Cloud

Saving files to SharePoint from Outlook Web Access (OWA) – Part 1

Recently, I was working with a customer who was evaluating Office 365 for a very particular use case.  The scenario was this:
The customer has several “kiosk” type computers in a store, and need to be able to save email attachments directly to the cloud without having to touch the file system of the kiosk.  These kiosks are very locked down and basically just have a web browser with internet connectivity enabled and nothing else.  They need to have an online email application that is capable of taking email attachment files from customers and then collaborating on them internally, and then be able to send the revised files back to their customers directly from the collaboration tool.
The customer was very interested in evaluating Office 365 because a subscription would allow them to have both an email solution and a collaboration solution in the same package (plus a lot more).  Office 365 provides the email solution with Exchange 2013 and the collaboration solution with SharePoint 2013 Online.  Obviously, both of these are hosted by Microsoft, so the customer does not have to worry about installing and configuring the servers and/or farms.
Ok, that all sounds great, but what about saving files directly from an email client into a SharePoint team site document library?  In this case, the customer’s email client will be Outlook Web Access (OWA).  Where is the hook to build something that will integrate with both OWA and SharePoint Online?  Is Microsoft going to let us touch their servers?  Short answer, NO WAY!
The solution:  Office Apps.  This is a new model for running and deploying custom coded solutions for Office and SharePoint, and the cool thing is that the apps do not touch the host servers, i.e. Exchange 2013 and SharePoint 2013.  The idea was to build an Office Mail App that would “light up” when a user is reading an email message that contains one of more file attachments.  Once activated, the app would allow them to identify and save the attachments in the message directly to a SharePoint document library, where members of the team site could then collaborate on the document using all of the goodness of SharePoint.  Once in SharePoint, the users would then be able to send it back to the client directly from the document library once they have finished working on it.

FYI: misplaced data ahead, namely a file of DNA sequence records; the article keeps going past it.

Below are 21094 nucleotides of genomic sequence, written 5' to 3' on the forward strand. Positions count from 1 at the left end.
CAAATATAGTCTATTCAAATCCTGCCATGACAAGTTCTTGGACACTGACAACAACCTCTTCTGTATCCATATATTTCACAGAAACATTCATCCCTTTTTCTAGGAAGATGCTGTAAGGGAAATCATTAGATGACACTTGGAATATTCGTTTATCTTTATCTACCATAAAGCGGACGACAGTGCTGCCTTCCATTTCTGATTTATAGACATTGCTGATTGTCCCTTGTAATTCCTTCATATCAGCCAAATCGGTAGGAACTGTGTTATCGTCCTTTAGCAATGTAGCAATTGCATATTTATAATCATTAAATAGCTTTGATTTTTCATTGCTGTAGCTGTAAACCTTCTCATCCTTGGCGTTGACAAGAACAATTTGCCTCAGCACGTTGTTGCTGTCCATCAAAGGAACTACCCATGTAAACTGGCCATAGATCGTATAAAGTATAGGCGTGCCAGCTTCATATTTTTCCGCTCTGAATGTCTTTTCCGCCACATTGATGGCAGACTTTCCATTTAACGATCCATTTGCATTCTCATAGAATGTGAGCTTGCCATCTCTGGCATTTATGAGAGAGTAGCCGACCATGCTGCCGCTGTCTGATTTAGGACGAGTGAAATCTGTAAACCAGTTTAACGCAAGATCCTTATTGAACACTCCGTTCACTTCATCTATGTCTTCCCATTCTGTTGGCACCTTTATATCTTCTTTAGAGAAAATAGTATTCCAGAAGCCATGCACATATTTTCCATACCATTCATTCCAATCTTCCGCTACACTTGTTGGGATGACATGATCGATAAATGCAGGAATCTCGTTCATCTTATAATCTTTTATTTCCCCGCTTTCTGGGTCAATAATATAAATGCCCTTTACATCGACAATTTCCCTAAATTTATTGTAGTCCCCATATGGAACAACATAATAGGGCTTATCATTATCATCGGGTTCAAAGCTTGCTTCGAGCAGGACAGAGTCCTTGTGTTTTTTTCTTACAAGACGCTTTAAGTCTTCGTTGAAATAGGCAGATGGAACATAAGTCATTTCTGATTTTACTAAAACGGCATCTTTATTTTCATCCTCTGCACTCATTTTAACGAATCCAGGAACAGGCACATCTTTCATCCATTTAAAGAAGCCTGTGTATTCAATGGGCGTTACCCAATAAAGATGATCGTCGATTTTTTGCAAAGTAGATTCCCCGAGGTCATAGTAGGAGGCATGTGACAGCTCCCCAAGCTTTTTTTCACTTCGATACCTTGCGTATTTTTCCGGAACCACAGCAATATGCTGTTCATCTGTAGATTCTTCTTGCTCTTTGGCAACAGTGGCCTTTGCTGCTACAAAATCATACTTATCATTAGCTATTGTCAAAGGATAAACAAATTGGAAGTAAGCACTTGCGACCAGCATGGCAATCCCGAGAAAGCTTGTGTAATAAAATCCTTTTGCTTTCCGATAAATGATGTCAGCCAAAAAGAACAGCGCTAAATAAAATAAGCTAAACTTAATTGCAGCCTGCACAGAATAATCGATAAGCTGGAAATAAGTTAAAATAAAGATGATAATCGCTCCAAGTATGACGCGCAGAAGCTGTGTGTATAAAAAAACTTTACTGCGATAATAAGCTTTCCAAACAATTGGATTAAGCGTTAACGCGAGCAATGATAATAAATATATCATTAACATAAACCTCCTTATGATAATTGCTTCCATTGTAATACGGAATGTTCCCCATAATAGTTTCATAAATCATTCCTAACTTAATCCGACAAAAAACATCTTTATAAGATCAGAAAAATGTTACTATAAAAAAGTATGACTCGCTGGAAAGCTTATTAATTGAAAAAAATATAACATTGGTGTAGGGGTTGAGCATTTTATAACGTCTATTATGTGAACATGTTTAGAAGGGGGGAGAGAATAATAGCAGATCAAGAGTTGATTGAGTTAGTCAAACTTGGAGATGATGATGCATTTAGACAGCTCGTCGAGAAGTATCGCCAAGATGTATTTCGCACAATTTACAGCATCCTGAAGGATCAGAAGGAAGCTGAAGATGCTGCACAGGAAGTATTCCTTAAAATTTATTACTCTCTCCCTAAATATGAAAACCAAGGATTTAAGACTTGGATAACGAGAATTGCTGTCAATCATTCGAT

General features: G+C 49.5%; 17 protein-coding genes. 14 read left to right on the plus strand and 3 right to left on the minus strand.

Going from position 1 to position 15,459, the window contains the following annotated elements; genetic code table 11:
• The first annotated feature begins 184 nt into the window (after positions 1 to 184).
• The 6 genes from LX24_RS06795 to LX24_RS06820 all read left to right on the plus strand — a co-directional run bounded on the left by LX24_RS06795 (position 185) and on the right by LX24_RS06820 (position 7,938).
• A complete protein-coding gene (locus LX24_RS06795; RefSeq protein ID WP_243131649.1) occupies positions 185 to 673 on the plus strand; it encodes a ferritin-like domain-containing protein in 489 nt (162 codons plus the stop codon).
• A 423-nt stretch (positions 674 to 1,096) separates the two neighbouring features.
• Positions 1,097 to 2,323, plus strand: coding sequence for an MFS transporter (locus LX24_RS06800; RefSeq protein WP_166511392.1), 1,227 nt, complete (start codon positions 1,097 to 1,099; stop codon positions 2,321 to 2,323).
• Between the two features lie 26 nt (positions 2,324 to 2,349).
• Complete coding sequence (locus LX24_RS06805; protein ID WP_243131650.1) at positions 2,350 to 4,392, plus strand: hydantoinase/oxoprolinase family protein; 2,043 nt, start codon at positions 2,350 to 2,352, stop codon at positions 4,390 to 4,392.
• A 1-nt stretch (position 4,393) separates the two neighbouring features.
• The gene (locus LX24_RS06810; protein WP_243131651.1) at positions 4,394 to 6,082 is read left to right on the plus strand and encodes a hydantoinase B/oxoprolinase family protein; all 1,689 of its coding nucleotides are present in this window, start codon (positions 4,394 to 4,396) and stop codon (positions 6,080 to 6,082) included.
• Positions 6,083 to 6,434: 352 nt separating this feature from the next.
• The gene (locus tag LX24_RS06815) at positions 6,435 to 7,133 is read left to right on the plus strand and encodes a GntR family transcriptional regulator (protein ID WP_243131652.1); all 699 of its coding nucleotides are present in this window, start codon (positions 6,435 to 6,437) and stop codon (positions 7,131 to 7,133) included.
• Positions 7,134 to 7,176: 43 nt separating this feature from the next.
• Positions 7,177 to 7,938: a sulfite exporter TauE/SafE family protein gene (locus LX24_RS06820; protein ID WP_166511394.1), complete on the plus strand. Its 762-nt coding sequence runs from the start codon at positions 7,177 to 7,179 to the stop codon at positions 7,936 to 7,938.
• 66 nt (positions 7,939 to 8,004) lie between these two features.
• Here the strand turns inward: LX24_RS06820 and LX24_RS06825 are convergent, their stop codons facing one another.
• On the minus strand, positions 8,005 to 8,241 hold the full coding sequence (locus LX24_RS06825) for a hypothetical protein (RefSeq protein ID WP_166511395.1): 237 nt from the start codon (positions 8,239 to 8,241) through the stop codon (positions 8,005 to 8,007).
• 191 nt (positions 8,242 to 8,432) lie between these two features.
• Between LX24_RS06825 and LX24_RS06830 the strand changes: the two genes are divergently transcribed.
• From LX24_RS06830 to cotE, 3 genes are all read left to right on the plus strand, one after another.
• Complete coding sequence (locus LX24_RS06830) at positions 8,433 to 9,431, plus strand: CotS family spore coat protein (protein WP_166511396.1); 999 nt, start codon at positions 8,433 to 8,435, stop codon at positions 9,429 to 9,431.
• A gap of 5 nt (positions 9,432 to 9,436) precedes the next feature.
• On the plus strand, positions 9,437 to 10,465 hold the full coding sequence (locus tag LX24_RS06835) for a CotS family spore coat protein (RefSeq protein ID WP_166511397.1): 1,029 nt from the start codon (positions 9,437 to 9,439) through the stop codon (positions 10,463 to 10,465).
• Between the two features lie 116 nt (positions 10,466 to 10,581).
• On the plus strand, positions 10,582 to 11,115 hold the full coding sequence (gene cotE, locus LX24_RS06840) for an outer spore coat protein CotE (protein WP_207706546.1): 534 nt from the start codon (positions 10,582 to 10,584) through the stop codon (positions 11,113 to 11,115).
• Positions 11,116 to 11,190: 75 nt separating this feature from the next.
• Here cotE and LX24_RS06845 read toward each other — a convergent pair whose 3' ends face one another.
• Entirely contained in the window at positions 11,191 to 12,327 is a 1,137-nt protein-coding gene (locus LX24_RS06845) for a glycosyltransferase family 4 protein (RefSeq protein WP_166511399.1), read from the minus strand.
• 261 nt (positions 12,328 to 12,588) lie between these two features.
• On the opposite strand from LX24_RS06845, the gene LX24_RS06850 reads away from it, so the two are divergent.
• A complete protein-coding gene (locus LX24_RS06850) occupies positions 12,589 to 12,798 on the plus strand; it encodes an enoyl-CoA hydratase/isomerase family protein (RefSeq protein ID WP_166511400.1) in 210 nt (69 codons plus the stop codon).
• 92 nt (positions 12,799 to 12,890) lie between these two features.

Here is a video showing what this looks like in action:



For those of you out there who want to know the technical details, then here’s all of the good stuff!
The basic architecture of this solution is an Office Mail App that is running on a remote web server that has been framed (i.e. an IFrame element) in to the OWA email message.  The remote web server that contains the special Office Mail App also has some REST web services being served up via the .NET Web API.  Here is what the high-level, physical architecture of the solution looks like:
OfficeMailAppFileToSharePoint
As you can see from the architectural diagram, there is quite a bit going on when the user selects attachments and tries to save them into the SharePoint document library.  The first thing that happens in the remote web application’s web service is that the attachment files must be retrieved from Exchange.  Once retrieved, then the web service needs to call into SharePoint to save the attachments and any other metadata about the files.  Then the web service call returns back to the client’s browser letting it know that either everything went ok or there was an error.
In my next post, I will go over the technical architecture more closely as well as diving into the code for this solution.

Thoughts on “Saving files to SharePoint from Outlook Web Access (OWA) – Part 1”

  1. Hi Matt,
    Thanks a lot!
    I think the reason why Microsoft does not provide this capability in OWA is because they probably figure that most users have the desktop version of Outlook 2013. In that scenario, the user can simply save the attachment to their file system and then upload it into a SharePoint document library. This is purely my opinion and speculation though!
    I am currently working on part 2, and should have it out by next week.
    Thanks,
    Tim

  2. Hi, did a search for this exact functionality (we use SP doc libs) as it’s still not present in OWA (or O2016) yet you are able to save to OneDrive, which seemed odd. Frustratingly this is the first post that comes up – from 3 years ago!
    I say frustratingly as this really should be OOTB – is this an app that’s available to us?

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Tim McCarthy

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